Building (Critical) Consensus: Star Trek: The Video Game
You know, I was looking forward to getting a review copy of Star Trek: The Video Game. Then it turned out that they weren’t sending out review copies of Star Trek. Turns out that I was spared from a game so bad that I’ve been forced to use the classic Star Trek double facepalm rather than the game’s box art as we usually do.
The problems with Star Trek: The Video Game are probably too numerous to list here. However, the big ones are terrible AI, clipping issues, issues forcing you to restart the game, not having drop-in, drop-out co-op and the PC version’s online co-op not working. As a result, it’s joined Aliens: Colonial Marines and The Walking Dead: Survival Instinct for worst game of 2013. As with the other two, there’s so much potential in Star Trek and it’s all been completely squandered.
Eurogamer (60%): When the music soars, the characters align and the combat gels, Star Trek becomes a rare movie game that rises above its peers and delivers something genuinely fun. It’s only ever a partial success though, too bogged down by timid design and technical rough edges to really be the game that Trek deserves.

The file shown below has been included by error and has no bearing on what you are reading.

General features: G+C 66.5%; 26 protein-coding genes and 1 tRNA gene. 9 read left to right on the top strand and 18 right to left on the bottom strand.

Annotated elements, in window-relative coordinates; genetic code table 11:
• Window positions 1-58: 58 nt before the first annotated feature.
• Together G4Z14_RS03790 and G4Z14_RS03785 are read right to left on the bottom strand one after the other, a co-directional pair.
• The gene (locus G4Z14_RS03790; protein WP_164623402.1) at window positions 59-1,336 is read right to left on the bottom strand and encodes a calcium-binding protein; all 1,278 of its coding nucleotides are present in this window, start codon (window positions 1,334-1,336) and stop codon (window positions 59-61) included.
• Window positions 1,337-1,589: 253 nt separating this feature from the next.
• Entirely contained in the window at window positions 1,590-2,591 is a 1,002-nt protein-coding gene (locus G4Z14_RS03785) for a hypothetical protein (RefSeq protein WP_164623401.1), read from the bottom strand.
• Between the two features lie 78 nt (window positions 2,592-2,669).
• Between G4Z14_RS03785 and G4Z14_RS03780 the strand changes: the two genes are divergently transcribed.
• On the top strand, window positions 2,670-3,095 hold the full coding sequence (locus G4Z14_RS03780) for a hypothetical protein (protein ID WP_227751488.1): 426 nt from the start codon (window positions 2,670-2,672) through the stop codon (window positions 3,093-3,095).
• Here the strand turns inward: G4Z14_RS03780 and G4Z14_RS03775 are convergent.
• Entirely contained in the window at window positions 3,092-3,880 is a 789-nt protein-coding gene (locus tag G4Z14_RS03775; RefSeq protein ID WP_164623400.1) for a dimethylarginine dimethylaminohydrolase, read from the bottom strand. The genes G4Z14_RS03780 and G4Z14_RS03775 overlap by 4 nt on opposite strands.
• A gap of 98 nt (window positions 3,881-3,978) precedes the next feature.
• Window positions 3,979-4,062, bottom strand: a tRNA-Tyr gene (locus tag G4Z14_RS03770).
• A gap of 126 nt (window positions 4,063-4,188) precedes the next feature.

AtomicGamer (50%): It just doesn’t seem like developer Digital Extremes were able (or allowed) to put forth the time, money, or ingenuity to make anything but a Starfleet-themed cooperative shooter, complete with extreme use of cover-based gunfights, silly mini-games, or bad AI – all of which are generally considered hallmarks of a mediocre action game.
The Globe and Mail (40%): It’s evident that some serious effort went into parts of Star Trek, but some of the key elements – like how the game looks and plays – got short shrift. At best it’s a mess that looks and feels dated, and at worst it is frustrating and unplayable.
VideoGamer (30%): It is so immensely tiresome, so poor and such a cash-in that it has inspired me to change the way I review games, for one night only, and take the same approach to reviewing the game that it does to your time: put loads of bad things in linear succession.
Polygon (30%): Star Trek has picked up practically every bad habit of the past five years of game design. Hinky ledge traversal. An arbitrary upgrade system. Hacking minigames that evolve from “dull” to “Ambien” through the course of the game. Samey secondary weapons. It’s almost messianic in its willingness to take all of gaming’s sins onto its rickety frame. Sadly, unlike Jesus, the death of Star Trek would do nothing to dismiss these sins; they’ll still be just as present tomorrow.